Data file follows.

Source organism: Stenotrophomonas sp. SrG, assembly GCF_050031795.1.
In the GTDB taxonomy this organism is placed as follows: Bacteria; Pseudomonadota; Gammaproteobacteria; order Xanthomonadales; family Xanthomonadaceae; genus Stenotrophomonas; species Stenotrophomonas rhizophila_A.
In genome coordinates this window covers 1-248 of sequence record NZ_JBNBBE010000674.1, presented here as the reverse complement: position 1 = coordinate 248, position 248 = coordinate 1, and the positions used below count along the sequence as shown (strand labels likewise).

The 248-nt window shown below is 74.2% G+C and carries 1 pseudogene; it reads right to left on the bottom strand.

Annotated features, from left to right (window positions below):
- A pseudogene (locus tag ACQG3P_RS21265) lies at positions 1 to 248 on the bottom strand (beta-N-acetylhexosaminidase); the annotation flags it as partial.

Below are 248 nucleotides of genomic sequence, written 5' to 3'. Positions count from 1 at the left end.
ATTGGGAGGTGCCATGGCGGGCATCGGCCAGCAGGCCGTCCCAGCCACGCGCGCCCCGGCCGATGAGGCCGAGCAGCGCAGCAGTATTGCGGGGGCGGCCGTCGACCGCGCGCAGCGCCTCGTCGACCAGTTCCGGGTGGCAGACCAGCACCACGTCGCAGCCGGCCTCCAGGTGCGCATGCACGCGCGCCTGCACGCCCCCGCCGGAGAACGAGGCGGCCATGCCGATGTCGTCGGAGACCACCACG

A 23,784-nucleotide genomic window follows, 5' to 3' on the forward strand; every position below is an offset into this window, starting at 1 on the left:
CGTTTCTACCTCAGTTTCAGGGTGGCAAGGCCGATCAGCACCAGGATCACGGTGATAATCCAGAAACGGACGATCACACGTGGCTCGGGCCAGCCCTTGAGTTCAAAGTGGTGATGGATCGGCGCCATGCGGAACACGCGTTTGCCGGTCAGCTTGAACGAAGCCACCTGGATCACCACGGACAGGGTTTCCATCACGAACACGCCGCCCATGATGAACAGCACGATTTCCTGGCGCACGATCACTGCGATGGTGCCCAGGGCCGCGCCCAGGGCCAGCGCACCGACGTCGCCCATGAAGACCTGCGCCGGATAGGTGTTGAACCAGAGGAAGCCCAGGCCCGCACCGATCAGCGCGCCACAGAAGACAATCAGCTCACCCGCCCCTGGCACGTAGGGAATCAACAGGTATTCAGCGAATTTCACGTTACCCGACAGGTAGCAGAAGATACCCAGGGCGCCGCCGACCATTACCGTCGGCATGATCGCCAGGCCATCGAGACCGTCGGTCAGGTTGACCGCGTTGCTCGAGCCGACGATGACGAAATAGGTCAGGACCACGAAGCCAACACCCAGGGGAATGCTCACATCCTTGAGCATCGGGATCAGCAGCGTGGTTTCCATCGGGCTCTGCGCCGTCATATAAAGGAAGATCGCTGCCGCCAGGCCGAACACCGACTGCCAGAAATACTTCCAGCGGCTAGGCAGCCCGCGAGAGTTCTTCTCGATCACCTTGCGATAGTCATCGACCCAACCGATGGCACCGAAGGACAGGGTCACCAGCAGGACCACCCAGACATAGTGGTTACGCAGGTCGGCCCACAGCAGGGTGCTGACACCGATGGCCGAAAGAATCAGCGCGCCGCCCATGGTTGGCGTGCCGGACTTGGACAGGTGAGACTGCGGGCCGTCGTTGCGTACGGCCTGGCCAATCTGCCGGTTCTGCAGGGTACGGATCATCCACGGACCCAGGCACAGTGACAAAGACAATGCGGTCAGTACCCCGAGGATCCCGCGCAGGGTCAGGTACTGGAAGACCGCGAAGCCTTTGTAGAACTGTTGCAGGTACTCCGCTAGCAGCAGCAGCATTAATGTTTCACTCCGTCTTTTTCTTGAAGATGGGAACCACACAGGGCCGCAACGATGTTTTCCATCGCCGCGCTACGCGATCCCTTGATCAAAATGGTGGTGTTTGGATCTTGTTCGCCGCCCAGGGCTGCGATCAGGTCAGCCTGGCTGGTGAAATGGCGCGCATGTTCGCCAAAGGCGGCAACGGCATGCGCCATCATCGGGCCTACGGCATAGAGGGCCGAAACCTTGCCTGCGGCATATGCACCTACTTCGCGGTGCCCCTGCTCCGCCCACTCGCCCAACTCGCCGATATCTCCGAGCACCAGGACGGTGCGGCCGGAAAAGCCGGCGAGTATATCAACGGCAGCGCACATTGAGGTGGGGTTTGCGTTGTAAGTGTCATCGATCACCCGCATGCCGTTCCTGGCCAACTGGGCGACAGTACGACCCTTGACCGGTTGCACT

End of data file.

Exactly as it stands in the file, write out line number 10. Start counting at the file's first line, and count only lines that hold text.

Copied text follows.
CGTTTCTACCTCAGTTTCAGGGTGGCAAGGCCGATCAGCACCAGGATCACGGTGATAATCCAGAAACGGACGATCACACGTGGCTCGGGCCAGCCCTTGAGTTCAAAGTGGTGATGGATCGGCGCCATGCGGAACACGCGTTTGCCGGTCAGCTTGAACGAAGCCACCTGGATCACCACGGACAGGGTTTCCATCACGAACACGCCGCCCATGATGAACAGCACGATTTCCTGGCGCACGATCACTGCGATGGTGCCCAGGGCCGCGCCCAGGGCCAGCGCACCGACGTCGCCCATGAAGACCTGCGCCGGATAGGTGTTGAACCAGAGGAAGCCCAGGCCCGCACCGATCAGCGCGCCACAGAAGACAATCAGCTCACCCGCCCCTGGCACGTAGGGAATCAACAGGTATTCAGCGAATTTCACGTTACCCGACAGGTAGCAGAAGATACCCAGGGCGCCGCCGACCATTACCGTCGGCATGATCGCCAGGCCATCGAGACCGTCGGTCAGGTTGACCGCGTTGCTCGAGCCGACGATGACGAAATAGGTCAGGACCACGAAGCCAACACCCAGGGGAATGCTCACATCCTTGAGCATCGGGATCAGCAGCGTGGTTTCCATCGGGCTCTGCGCCGTCATATAAAGGAAGATCGCTGCCGCCAGGCCGAACACCGACTGCCAGAAATACTTCCAGCGGCTAGGCAGCCCGCGAGAGTTCTTCTCGATCACCTTGCGATAGTCATCGACCCAACCGATGGCACCGAAGGACAGGGTCACCAGCAGGACCACCCAGACATAGTGGTTACGCAGGTCGGCCCACAGCAGGGTGCTGACACCGATGGCCGAAAGAATCAGCGCGCCGCCCATGGTTGGCGTGCCGGACTTGGACAGGTGAGACTGCGGGCCGTCGTTGCGTACGGCCTGGCCAATCTGCCGGTTCTGCAGGGTACGGATCATCCACGGACCCAGGCACAGTGACAAAGACAATGCGGTCAGTACCCCGAGGATCCCGCGCAGGGTCAGGTACTGGAAGACCGCGAAGCCTTTGTAGAACTGTTGCAGGTACTCCGCTAGCAGCAGCAGCATTAATGTTTCACTCCGTCTTTTTCTTGAAGATGGGAACCACACAGGGCCGCAACGATGTTTTCCATCGCCGCGCTACGCGATCCCTTGATCAAAATGGTGGTGTTTGGATCTTGTTCGCCGCCCAGGGCTGCGATCAGGTCAGCCTGGCTGGTGAAATGGCGCGCATGTTCGCCAAAGGCGGCAACGGCATGCGCCATCATCGGGCCTACGGCATAGAGGGCCGAAACCTTGCCTGCGGCATATGCACCTACTTCGCGGTGCCCCTGCTCCGCCCACTCGCCCAACTCGCCGATATCTCCGAGCACCAGGACGGTGCGGCCGGAAAAGCCGGCGAGTATATCAACGGCAGCGCACATTGAGGTGGGGTTTGCGTTGTAAGTGTCATCGATCACCCGCATGCCGTTCCTGGCCAACTGGGCGACAGTACGACCCTTGACCGGTTGCACT